Sports Lure, Racism, and Young Black Males' Struggles in Sports and Education
This book helps young black males, educators, policy makers, parents, and all other interested parties to understand the importance of education alongside athletic pursuits. In the world today, many young black males view athletic participation as the way to secure a successful future. Yet for the majority of them, dreams of playing professional sports rarely pan out. Many end up returning to a life of poverty as a result of the sports lure which deceives them and entices them to focus exclusively on athletic talent at the expense of their education. This book presents a social historical and critical deconstruction introducing readers to this sports lure, revealing what makes it so powerful in the lives of these youths. As Isabel Ann Dwornik documents, centuries-worth of racism in the United States is at the core of this phenomenon, which has affected the academic identity development of black male youths and has discouraged them from taking full advantage of their schooling.
In 2003, while an adjunct lecturer at the State University of New York at Binghamton, three black male students entered my “Politics of Education” class, sat together in the back of the room, and forever changed my life. Curiously, I asked them if they played basketball for the university. The tallest, most conspicuous student put his finger to his lips and whispered, “Shhh! We’re just regular students.” I wondered why he reacted the way he did.
Later on, I learned that he was from a middle-class, suburban, Midwestern high school, while the other two, from large urban cities at opposite ends of the country, were recruited from the same Midwestern junior college. They were in the middle of the basketball season when my course began, and despite the simultaneous demands of athletics and schooling, these Division I student athletes had nearly perfect attendance, kept me apprised of game conflicts and illnesses, always had their homework done, participated in class discussions, and were top students. One day after class, they explained to me that the reason they try to keep their athletic identities hidden is to avert differential treatment by faculty and student peers, since the anxiety it produces is wholly stressful and emotionally draining. Athletics, on the other hand, provides them with a sense of belonging, which draws them emotionally into sports and away from academics. ← xi | xii →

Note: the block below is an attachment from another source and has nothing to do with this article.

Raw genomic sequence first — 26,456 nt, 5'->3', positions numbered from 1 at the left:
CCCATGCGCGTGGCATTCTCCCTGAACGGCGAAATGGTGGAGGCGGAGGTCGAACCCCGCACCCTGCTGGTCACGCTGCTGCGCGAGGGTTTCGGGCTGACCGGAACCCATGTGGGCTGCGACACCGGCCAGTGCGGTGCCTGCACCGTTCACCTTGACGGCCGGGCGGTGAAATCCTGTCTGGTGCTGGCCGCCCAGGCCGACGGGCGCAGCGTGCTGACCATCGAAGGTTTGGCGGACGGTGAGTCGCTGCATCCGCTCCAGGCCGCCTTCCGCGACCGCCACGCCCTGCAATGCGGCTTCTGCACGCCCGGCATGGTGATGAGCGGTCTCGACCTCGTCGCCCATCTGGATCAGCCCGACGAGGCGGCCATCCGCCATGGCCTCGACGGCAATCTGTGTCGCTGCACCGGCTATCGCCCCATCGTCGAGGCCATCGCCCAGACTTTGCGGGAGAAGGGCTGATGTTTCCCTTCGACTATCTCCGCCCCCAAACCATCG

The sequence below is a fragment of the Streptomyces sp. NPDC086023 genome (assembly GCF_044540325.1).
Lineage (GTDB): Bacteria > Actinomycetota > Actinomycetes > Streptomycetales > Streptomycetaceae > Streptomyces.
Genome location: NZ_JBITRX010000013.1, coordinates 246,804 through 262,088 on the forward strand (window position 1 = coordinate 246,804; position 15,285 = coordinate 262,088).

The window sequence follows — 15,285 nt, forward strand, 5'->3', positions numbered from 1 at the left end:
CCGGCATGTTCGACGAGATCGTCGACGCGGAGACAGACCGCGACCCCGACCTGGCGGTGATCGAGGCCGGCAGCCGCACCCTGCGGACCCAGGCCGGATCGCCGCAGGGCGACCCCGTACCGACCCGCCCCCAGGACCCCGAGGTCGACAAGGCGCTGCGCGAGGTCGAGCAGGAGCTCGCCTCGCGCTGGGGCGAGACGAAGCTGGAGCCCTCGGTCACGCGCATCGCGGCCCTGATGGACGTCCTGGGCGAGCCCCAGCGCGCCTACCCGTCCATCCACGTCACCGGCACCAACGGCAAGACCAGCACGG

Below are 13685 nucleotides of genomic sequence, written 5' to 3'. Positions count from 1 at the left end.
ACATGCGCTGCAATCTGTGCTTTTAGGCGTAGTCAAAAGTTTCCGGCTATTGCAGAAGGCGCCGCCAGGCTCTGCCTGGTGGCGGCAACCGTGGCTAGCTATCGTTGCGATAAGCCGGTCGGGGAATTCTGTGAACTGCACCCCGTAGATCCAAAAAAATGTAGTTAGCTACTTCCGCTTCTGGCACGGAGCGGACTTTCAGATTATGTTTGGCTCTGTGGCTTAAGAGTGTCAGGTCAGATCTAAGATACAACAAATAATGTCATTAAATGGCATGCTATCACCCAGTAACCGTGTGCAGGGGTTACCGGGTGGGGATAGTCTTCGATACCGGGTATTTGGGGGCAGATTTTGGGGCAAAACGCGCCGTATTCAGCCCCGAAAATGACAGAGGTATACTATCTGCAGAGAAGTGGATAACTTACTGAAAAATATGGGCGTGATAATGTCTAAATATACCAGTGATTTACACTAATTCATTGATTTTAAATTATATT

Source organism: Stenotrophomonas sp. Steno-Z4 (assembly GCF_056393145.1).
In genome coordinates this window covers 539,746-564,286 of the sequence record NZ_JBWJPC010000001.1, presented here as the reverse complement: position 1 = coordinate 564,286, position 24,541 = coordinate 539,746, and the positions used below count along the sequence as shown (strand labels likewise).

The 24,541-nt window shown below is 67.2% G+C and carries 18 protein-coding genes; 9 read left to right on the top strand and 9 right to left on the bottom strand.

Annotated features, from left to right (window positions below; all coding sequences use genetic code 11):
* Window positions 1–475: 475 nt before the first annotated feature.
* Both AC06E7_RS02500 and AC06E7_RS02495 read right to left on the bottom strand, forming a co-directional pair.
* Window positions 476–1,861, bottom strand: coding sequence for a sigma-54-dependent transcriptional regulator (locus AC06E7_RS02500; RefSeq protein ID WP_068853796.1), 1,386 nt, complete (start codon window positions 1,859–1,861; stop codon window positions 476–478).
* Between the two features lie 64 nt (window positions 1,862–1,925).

It disturbed me to hear that the stigma involved in athletic identity interfered with their enjoyment...
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